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Showing posts from December, 2021

Let's do problems only

Welcome back to this blog!  My blog completed it's 1-year :D i.e 29 Nov. I am so happy that this blog grew so much and it didn't die! It also crossed 10k views! Thanks a lot! Enjoy the problems. It's more of a miscellaneous problem set with the level being INMO or less. So here are $20$ INMO level problems. Problems:  Problem 1: [IMO 2009/P1]  Let $ n$ be a positive integer and let $ a_1,a_2,a_3,\ldots,a_k$ $ ( k\ge 2)$ be distinct integers in the set $ { 1,2,\ldots,n}$ such that $ n$ divides $ a_i(a_{i + 1} - 1)$ for $ i = 1,2,\ldots,k - 1$. Prove that $ n$ does not divide $ a_k(a_1 - 1).$ Problem 2[ USEMO 2021 P4]:  Let $ABC$ be a triangle with circumcircle $\omega$, and let $X$ be the reflection of $A$ in $B$. Line $CX$ meets $\omega$ again at $D$. Lines $BD$ and $AC$ meet at $E$, and lines $AD$ and $BC$ meet at $F$. Let $M$ and $N$ denote the midpoints of $AB$ and $ AC$. Can line $EF$ share a point with the circumcircle of triangle $AMN?$ Problem 3 [ 2006 n5]: Prove th

Graph Theory: Planar Graphs

Continuing from the previous post ( which is  here  ). This is a bit short post. I think this post is not at all helpful in olys but then let's do it cause I find them interesting :P. Here are my notes.. Book referred: Daniel A Marcus Graph theory Chapter H: Planar Graphs: A planar graph is a graph that can be represented by a diagram with no edge cross. Such a diagram is called a plane diagram. For $K_4$ is a planar graph. Regions formed by a graph:  The planar graph divides the plan into regions  Non- planar graph: A non-planar graph is a graph that always has a edge cross.  Regional Degrees: The regions are boundaries by edges. The number od edges each region is boundaries with is called regional degrees. Subdivision: A graph that is obtained by inserting vertices of degree $2$ is an already existing edge. Regional Degree theorem: Let $G$ be a connected graph and let $r_1,r_2,\dots $ be the degrees of the regions in any plane diagram of $G.$ Then the sum of $$r_1+r_2+r_3+\dot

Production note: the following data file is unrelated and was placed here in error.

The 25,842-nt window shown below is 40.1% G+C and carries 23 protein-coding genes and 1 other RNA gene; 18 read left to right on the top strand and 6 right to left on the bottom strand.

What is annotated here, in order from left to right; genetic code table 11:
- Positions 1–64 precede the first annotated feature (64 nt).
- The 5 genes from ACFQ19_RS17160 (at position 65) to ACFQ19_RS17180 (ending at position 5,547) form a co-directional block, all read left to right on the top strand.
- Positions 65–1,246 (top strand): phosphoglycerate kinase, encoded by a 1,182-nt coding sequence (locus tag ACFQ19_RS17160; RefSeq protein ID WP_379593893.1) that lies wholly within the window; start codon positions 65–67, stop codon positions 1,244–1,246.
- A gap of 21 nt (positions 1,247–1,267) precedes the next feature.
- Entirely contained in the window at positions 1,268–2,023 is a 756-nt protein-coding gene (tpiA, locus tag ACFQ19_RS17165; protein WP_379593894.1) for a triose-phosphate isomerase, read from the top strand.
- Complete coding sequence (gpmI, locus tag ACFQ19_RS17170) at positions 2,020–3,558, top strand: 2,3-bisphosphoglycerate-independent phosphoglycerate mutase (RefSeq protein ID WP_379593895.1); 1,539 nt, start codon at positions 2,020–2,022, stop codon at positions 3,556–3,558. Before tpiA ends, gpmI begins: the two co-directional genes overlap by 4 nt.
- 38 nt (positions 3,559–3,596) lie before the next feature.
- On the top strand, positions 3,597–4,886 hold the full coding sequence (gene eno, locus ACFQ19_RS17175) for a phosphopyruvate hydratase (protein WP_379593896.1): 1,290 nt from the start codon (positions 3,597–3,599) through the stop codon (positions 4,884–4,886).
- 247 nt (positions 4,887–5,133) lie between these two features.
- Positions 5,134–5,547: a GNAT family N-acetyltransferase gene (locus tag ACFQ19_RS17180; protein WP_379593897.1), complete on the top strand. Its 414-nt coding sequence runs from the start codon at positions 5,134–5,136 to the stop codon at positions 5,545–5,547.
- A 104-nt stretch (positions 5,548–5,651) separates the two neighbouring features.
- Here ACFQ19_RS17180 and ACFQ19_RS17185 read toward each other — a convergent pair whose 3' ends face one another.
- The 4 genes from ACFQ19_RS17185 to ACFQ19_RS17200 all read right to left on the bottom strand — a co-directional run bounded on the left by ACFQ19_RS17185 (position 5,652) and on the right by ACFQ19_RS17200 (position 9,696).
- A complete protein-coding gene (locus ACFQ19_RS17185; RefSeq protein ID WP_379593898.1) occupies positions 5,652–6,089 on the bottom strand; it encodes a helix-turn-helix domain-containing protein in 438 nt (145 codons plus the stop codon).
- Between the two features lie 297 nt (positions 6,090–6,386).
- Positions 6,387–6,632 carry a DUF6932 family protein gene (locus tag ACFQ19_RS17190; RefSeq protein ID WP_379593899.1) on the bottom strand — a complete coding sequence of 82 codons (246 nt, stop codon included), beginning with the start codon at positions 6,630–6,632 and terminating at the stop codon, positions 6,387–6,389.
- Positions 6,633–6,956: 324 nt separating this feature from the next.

Recurrence relations + Christmas Blog

  Hey everyone! Welcome back to my blog! Today's topic is Recurrence relations!  The handouts/ books I have referred to are GRAMOLY's recurrence in combinatorics,  Recursion in the AIME  , Combinatorics: A problem-oriented approach and principles and techniques in Combinatorics. Recursion is as cute as a rabbit ( not really) Here are my notes! Recurrence Relation: A recurrence relation is a formula or rule by which each term of a sequence can be determined using one or more of the earlier terms. Problem 1: For each of the following sequences find a recurrence pattern. a. $1,10,100,\dots $ b. $1,3,6,10,\dots $ c. $1,2,6,24,120,\dots $ d. $1,1,2,3,5,8,13,\dots$ e. $0,1,9,44, 265, \dots $ Solution:  a. $$a_n=10\cdot a_{n-1}$$ b. $$a_n=a_{n-1}+n$$ c. $$a_n=n\cdot a_{n-1}$$ d. This is the Fibonacci sequence . We have $$F_0=1,F_1=1, F_2=2,\dots F_n=F_{n-1}+F_{n-2}$$ e. This is the derangement number . We have $$ D_n= n \cdot D_{n-1}+(-1)^n.$$ We also have $$D_n=(n-1)(D_{n-1}+D_{n-2})